As far as creating a buzz, a lot of the musicians on the site as well as people we were associated with had a certain amount of recognition around Berklee, and access to a lot of musical communities in Boston on both the performer side and the listener side. More and more as time went on, I began to notice that when I’d talk to people about who we are and what we do, they had heard of us, and they’d either heard the music or heard good things about it. This is always a nice feeling. I think not being afraid to tell people what you’re up to and promote it is really important in getting a buzz going. It really starts from word of mouth. Of course we sticker and flyer and advertise, but essentially it comes down to what people are saying about you.

Stoli: You are an alumni of Berklee College in Boston, MA. How did your education prepare you to start your own label?

Dave: Well I suppose the reason that Berklee really did have a hand in my ability to start Galaxy Smith is that it’s really more of a school for the trade of music and the industry, rather than just focusing on the art of it or the performance aspect, as many schools do. When people hear songs that I engineer and produce, they assume that I majored in Music Production and Engineering. When I tell them about the label I’ve started, they assume that I’m a Music Business major.

When I play an original song they assume Songwriting major, or if I sit in with a band and play guitar, they assume Performance Major. The reality is that I didn’t major in any of these things. I chose a major called Professional Music, which really allows the student to get a taste of all different aspects of music and the industry. In the same semester I would be learning about contract negotiations, recording techniques, stage and guitar performance, and music theory. The diversity in my music education has really helped me to play the many roles I do in the company (artist, engineer, producer, and president/director to name a few).

Stoli: You are strictly a digital record label. Please explain a few advantages to going that route?

Dave: Well this is an ongoing debate. I really would rather not comment on whether or not CD’s are gonna be phased out in the next 5 years (they are!), but I will say that it seems like a natural progression. I’m surprised that there aren’t a lot more digital labels out there… or if there are, I’m surprised I haven’t heard about more of them.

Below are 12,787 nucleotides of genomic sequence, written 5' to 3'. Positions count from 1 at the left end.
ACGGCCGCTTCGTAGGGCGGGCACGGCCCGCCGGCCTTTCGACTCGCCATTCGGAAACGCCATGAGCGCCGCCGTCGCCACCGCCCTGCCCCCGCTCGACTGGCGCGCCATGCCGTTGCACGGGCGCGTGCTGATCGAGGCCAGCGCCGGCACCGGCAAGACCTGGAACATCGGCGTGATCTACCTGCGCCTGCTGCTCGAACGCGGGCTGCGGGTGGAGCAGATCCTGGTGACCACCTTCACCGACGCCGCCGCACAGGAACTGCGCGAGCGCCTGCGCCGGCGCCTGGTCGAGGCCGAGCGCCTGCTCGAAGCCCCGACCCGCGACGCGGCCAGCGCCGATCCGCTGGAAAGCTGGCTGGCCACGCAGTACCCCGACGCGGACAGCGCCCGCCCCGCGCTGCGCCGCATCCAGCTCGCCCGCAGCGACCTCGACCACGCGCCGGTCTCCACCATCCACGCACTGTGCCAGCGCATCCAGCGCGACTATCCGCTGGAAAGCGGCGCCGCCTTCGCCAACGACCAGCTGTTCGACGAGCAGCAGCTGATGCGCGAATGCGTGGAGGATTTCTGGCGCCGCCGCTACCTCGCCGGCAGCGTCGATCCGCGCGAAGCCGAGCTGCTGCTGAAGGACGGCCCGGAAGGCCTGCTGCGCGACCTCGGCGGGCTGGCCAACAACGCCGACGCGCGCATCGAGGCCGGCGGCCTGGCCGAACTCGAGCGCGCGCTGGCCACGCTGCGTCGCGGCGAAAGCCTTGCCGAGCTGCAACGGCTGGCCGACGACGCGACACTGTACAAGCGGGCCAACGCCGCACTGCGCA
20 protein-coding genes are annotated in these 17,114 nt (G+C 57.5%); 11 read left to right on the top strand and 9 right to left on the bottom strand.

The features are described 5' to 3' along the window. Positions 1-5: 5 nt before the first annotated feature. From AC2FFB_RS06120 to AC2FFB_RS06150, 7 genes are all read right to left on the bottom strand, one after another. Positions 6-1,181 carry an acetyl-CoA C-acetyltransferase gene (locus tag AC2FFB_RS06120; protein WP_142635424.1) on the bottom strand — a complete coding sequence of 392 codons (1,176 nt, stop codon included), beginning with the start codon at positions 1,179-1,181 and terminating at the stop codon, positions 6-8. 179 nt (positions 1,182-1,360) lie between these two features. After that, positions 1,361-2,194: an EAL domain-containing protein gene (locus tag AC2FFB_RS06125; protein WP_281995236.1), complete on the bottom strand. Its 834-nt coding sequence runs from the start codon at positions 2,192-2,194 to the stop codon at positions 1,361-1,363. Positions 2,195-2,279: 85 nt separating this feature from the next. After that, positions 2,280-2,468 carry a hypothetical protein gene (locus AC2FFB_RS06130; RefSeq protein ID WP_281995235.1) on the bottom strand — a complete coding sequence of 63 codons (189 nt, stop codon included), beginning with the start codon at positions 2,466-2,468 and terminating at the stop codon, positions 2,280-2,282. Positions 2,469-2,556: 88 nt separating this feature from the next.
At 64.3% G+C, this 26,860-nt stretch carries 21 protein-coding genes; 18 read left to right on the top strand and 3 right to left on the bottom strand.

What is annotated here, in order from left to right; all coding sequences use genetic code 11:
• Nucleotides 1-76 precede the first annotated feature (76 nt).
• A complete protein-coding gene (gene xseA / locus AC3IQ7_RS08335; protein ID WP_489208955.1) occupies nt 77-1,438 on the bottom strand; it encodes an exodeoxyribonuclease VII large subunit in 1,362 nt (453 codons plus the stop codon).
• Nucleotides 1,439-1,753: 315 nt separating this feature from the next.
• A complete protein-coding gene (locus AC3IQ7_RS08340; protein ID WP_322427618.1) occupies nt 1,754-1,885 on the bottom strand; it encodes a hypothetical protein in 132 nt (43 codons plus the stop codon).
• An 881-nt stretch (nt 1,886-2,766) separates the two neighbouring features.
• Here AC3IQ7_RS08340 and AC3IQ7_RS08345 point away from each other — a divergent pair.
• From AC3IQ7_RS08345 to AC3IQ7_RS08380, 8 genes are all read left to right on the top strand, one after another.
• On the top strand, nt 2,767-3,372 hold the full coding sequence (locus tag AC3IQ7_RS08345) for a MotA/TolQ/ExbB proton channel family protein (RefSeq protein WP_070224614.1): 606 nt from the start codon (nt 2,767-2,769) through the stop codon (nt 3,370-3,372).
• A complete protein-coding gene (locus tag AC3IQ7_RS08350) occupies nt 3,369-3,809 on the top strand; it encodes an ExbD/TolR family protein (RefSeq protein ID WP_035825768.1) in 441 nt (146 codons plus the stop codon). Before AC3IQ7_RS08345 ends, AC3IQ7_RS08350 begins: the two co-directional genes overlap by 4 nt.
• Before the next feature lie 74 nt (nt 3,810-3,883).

Considering that we have our own recording studio and the ability to make good recordings, we’re already way ahead of the game. This is what people sign away their lives to major labels for - recording and distribution. So that’s the next step: Make the music available so that anyone in the world can hear it or buy it. It seems the Internet has taken care of that problem pretty effectively.

Being exclusively digital at the end of the day cuts a lot of the cost and a lot of the legwork, and it’s the way that most people are getting and promoting their music these days. It just makes sense. Essentially we can handle every step of our process from writing, recording, mixing and mastering to distribution and advertising, right from our own computers.

Stoli: The music scene is incredibly saturated now with new bands and artists coming up everyday. How do you help your artists to stand out & generate revenue?

Dave: Well I think the live show is very important. This is something that I’m really starting to realize fully for the first time and put more energy into. You can friend request all day on Myspace, and you can tell people to buy your album, but at the end of the day people need to have a real experience with the artist. They need to get excited.

One of our bands, Turkuaz, has been gaining momentum live and it’s really done wonders for us. Turkuaz is a big funk band, and the shows are inevitably always a party atmosphere. We noticed that each time we played a show, the number of people was practically doubling. It’s because they were having a genuine experience with the music and most importantly a really good time. This is what makes us stand out and what brings people back and keeps them talking about it.

The other way we manage to often stand out is the fact that each of our artists exist within this collective. It’s one of those whole is greater than the sum of its parts kind of things. The fact that we all stand together under this umbrella does not cheapen or take away from any of the music, but if anything seems to enrich it and add value and weight to it. I think this is something that more like-minded bands and artists should start considering and doing more often. When they come together and support each other, it makes all of them stronger and it benefits everyone.